The report also identified issues that affect athlete experiences and wellbeing at all levels of the sport, including a fear and pressure to perform, speaking out, and more broadly control and the coaching culture. It is acknowledged that, particularly for young female athletes, some of their experiences have had longer term impacts. We again unreservedly apologise to those members of the swimming community who have had a negative experience.
A total of 46 recommendations were identified by the Independent Panel. Swimming Australia commits to addressing each and every recommendation from the Independent Panel report. In the interests of transparency and accountability, the full list of recommendations are available below and will remain on the Swimming Australia website and updated as progress is made in each of these areas. We believe the report and recommendations will provide a strong roadmap for our organisation to improve across all five key themes identified in the report.
While a number of recommendations have highlighted areas in which Swimming Australia requires significant work, there are a number of recommendations where progress has already been made. These include Women in Performance Coaching programs, the agreement to adopt the Sport Integrity Australia National Integrity Framework with a full suite of policies and procedures, including the independent complaint handling process, and the Female Performing Physique program, that takes into consideration positive psychology, risk of disordered eating/eating disorders, positive language and culture, LEA and RED-s consequences, measurement and monitoring as part of the workshop based education program for coaches. We also have gender equality across our Board and senior management staff.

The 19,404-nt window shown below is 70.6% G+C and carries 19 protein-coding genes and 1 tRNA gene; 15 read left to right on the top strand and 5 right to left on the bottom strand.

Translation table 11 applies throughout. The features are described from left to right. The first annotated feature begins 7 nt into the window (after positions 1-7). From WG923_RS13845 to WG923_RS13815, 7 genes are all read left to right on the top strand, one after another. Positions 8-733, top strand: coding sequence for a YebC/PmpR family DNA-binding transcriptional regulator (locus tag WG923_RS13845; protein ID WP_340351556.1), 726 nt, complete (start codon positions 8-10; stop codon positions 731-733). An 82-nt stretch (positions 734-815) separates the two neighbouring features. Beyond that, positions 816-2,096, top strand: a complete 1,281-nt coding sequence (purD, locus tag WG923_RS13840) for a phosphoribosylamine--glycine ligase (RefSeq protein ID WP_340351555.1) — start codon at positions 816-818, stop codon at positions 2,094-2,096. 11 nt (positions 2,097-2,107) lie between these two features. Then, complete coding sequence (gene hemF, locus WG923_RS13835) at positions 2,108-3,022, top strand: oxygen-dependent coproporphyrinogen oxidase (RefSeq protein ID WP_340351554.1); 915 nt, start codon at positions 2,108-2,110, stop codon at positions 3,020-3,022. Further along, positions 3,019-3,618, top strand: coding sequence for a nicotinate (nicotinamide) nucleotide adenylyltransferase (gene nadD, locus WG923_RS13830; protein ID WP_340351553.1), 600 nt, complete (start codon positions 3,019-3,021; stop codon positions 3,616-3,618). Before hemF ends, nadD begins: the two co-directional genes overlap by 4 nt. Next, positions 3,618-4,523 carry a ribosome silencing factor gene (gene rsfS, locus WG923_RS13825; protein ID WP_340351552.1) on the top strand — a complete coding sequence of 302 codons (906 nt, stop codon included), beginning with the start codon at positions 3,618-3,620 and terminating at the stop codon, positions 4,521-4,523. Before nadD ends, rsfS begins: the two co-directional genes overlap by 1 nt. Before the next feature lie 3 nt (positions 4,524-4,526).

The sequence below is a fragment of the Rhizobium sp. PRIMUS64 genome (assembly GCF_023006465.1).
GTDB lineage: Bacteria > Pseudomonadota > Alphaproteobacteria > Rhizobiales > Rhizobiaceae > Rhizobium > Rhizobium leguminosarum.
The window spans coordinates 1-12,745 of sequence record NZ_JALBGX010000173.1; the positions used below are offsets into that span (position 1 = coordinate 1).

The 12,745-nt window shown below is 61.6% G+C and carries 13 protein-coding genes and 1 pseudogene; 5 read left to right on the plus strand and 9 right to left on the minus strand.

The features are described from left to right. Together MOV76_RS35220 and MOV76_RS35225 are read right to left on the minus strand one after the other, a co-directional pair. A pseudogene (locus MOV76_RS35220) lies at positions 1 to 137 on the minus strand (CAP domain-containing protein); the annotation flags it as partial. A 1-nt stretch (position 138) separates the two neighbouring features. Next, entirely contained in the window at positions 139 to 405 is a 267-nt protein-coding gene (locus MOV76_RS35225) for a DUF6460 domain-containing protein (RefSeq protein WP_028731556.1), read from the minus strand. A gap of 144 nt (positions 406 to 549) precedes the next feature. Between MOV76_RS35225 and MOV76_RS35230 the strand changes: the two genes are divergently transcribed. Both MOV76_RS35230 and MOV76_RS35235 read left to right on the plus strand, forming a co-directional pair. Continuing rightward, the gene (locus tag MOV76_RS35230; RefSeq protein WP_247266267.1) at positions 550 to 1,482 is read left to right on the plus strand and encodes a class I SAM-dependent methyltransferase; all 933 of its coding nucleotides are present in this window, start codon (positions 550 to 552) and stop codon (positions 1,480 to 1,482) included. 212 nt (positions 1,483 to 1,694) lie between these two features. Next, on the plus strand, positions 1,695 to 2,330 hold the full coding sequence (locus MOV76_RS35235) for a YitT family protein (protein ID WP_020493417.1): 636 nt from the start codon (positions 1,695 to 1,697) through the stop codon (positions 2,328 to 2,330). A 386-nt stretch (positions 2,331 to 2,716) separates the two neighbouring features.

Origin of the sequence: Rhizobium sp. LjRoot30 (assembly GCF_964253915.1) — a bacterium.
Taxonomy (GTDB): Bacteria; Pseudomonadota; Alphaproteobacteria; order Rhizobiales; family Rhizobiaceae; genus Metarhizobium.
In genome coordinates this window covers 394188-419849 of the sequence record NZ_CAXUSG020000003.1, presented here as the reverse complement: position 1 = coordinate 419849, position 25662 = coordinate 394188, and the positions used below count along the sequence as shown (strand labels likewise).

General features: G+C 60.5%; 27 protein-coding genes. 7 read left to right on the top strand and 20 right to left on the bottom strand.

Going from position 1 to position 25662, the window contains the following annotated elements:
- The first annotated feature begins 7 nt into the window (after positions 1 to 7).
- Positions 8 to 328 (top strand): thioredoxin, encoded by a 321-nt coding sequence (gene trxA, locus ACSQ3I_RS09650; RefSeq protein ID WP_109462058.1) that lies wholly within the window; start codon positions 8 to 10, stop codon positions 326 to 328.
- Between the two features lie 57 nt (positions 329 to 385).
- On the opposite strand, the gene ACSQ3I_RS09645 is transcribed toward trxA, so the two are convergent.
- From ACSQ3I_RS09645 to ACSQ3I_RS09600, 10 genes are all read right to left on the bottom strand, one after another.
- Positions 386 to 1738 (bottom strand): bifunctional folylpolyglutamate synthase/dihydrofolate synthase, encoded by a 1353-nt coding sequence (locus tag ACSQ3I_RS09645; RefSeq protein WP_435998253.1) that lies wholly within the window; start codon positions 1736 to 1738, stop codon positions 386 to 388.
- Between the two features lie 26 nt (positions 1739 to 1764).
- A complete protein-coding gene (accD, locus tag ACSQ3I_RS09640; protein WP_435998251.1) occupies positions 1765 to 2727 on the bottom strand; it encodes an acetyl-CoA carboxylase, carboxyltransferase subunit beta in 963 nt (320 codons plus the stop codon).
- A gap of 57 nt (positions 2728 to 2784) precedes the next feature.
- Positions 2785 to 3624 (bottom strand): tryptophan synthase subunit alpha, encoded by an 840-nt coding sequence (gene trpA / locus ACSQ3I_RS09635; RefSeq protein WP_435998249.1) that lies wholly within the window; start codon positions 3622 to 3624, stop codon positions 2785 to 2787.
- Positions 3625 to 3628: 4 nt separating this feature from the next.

An Implementation Steering Group has been tasked with the important role of addressing these recommendations. It will be Chaired by Doctor Michelle Gallen (Director, Swimming Australia) and include Sally Howe (Director, Swimming Australia), Matti Clements (Acting CEO, AIS), Jason Hellwig (CEO, Swimming Victoria), Narelle Simpson (Former Australian Swimming Coach and Owner, NS Swim Schools), Greg Shaw (General Manager, Performance Support Swimming Australia) and Ellie Cole (four time Paralympian and Australian Swimmers’ Association Executive) with secretariat provided by Ana Croger (General Counsel, Swimming Australia). Some information on the members and their respective qualifications and experience is found below.
Swimming Australia President Kieren Perkins has reaffirmed our steadfast commitment to enact genuine change.
“The Swimming Australia Board acknowledges the ultimate collective responsibility and commitment in addressing these recommendations rests with the Board and the Executive Team in delivering and committing to meaningful and enduring change, being transparent and regaining and earning the trust of our athletes and our entire community,” Perkins said.